PHOENIX (3TV/CBS 5) -- A pacemaker for the brain could hold the key to slowing down Alzheimer’s Disease.
A clinical trial testing out its effects is now kicking off at Barrow Neurological Institute in Phoenix.
The institute is the first to do a trial in a study that evaluates the safety and effectiveness of Deep Brain Stimulation (DBS).
“[It’s] a new hope for patients with Alzheimer’s Disease," said Dr. Anna Burke with the Barrow Neurological Institute.
The procedure involves placing a device under the skin and in the brain that send electric signals to the brain, much like a pacemaker’s job for the heart.
"It's believed that targeting activities at the fornix will slow neurodegeneration, or that wasting away of parts of the brain," Dr. Burke said.
The first part of the trial split patients into groups and they underwent daily tests. From there, patients’ devices were either turned on or not yet activated in order to test its effectiveness.
The second phase of the trial, which tested the device’s safety and effectiveness, looked at people over 65 years old with mild Alzheimer’s disease.
One of those tested was 80-year-old Phoenix resident Ann Alderson.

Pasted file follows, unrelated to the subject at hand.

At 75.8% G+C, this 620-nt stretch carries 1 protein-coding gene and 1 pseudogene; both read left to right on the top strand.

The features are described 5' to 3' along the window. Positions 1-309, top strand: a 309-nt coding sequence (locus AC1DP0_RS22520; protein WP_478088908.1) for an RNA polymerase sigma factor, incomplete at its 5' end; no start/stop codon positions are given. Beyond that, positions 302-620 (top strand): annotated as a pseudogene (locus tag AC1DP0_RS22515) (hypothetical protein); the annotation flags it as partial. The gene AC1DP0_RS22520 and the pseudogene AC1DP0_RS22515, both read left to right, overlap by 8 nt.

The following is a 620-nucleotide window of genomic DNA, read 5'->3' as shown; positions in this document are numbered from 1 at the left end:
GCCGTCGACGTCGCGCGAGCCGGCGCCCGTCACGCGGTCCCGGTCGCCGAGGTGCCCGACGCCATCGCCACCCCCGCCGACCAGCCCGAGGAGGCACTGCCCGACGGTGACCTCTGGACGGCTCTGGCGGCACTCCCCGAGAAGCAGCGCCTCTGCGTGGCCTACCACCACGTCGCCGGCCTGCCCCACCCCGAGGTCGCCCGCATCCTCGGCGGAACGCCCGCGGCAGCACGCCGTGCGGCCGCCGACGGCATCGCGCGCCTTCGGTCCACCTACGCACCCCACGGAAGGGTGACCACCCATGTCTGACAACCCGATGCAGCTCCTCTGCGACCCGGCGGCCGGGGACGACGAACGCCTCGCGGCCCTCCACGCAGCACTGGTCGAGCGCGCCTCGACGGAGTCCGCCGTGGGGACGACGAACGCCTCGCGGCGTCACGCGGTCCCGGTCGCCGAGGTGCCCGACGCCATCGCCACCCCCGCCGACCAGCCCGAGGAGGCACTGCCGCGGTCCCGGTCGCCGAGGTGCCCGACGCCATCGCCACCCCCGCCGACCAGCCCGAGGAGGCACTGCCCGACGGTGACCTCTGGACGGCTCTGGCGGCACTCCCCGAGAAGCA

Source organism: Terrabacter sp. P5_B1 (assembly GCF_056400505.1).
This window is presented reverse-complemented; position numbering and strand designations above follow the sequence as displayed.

"I'm very grateful to those doctors for their care,” said Alderson who participated in the second trial of the treatment.
She received a DBS device in 2014 and five years later, she does everything from attending art classes to having dinner with friends.
Her husband of 59 years, Jay Alderson, said the device has slowed the dementia and her cognitive were noticeably improved.
"I could tell the difference very soon,” Jay said.
Barrow Neurological Institute completed the first surgery for phase three of the trial on Sept. 9.
During this third trial, doctors will be testing out the frequency that the electricity should be fired into the brain.
"Whether we do a few times per second, or many times per second, which one will have a better effect in terms of driving the memory circuit," said Dr. Francisco Ponce of Barrow Neurological Institute.
According to Barrow, the number of people over 65 years old living with Alzheimer’s is expected to grow to 13.8 million people by 2050.
And while Deep Brain Stimulation doesn’t work miracles, it does offer a view into the future of treatment and management of the disease.
"Holding on to what you've got," Jay said.
Barrow is participating in the third clinical trial to evaluate the safety and effectiveness of DBS. Worldwide, around 210 patients will take part in the trial at 20 research sites in the U.S, Canada, and Germany.